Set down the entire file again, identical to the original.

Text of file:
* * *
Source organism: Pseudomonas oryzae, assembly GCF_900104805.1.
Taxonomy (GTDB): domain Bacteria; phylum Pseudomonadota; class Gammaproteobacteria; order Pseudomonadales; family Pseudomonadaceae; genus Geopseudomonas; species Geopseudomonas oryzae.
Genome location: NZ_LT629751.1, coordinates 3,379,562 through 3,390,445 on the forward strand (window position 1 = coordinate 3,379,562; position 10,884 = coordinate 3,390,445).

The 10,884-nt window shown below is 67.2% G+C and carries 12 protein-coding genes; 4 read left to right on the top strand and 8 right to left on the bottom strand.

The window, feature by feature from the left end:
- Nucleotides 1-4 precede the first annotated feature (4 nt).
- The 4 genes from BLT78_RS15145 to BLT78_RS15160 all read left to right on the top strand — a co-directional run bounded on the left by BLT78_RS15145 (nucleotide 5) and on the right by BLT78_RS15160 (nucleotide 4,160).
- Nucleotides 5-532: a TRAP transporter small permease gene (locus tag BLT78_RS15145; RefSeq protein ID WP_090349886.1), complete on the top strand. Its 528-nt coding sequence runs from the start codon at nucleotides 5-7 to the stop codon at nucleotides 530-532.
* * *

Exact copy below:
Source organism: Pseudomonas oryzae, assembly GCF_900104805.1.
Taxonomy (GTDB): domain Bacteria; phylum Pseudomonadota; class Gammaproteobacteria; order Pseudomonadales; family Pseudomonadaceae; genus Geopseudomonas; species Geopseudomonas oryzae.
Genome location: NZ_LT629751.1, coordinates 3,379,562 through 3,390,445 on the forward strand (window position 1 = coordinate 3,379,562; position 10,884 = coordinate 3,390,445).

The 10,884-nt window shown below is 67.2% G+C and carries 12 protein-coding genes; 4 read left to right on the top strand and 8 right to left on the bottom strand.

The window, feature by feature from the left end:
- Nucleotides 1-4 precede the first annotated feature (4 nt).
- The 4 genes from BLT78_RS15145 to BLT78_RS15160 all read left to right on the top strand — a co-directional run bounded on the left by BLT78_RS15145 (nucleotide 5) and on the right by BLT78_RS15160 (nucleotide 4,160).
- Nucleotides 5-532: a TRAP transporter small permease gene (locus tag BLT78_RS15145; RefSeq protein ID WP_090349886.1), complete on the top strand. Its 528-nt coding sequence runs from the start codon at nucleotides 5-7 to the stop codon at nucleotides 530-532.